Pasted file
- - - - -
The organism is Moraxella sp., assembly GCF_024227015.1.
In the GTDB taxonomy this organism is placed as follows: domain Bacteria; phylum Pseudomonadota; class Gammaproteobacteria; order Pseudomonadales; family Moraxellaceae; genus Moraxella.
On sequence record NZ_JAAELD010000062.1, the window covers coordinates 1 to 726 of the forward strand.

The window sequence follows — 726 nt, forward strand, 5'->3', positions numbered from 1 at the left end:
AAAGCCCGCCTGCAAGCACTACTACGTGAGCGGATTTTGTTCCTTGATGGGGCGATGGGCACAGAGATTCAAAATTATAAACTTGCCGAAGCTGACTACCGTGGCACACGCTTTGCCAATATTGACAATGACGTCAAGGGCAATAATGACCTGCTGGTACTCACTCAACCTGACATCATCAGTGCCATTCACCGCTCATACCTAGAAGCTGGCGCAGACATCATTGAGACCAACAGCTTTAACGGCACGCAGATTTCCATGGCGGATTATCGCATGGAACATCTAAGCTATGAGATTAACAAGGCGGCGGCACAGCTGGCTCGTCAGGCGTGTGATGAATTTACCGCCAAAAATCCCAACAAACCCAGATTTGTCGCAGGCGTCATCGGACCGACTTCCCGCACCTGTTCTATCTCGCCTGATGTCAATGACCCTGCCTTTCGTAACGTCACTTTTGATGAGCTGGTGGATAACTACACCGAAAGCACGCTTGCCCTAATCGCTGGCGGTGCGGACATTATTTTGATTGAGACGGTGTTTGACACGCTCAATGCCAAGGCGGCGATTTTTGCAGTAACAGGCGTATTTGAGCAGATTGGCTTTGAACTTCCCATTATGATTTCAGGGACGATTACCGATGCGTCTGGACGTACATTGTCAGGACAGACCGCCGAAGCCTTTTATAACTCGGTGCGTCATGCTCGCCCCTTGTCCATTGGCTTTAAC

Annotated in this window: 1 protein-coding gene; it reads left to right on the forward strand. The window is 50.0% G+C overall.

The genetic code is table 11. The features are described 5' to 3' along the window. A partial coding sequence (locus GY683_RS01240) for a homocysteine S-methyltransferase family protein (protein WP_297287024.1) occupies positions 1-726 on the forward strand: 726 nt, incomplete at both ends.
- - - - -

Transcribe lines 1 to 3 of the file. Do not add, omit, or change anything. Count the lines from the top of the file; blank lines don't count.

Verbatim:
The organism is Moraxella sp., assembly GCF_024227015.1.
In the GTDB taxonomy this organism is placed as follows: domain Bacteria; phylum Pseudomonadota; class Gammaproteobacteria; order Pseudomonadales; family Moraxellaceae; genus Moraxella.
On sequence record NZ_JAAELD010000062.1, the window covers coordinates 1 to 726 of the forward strand.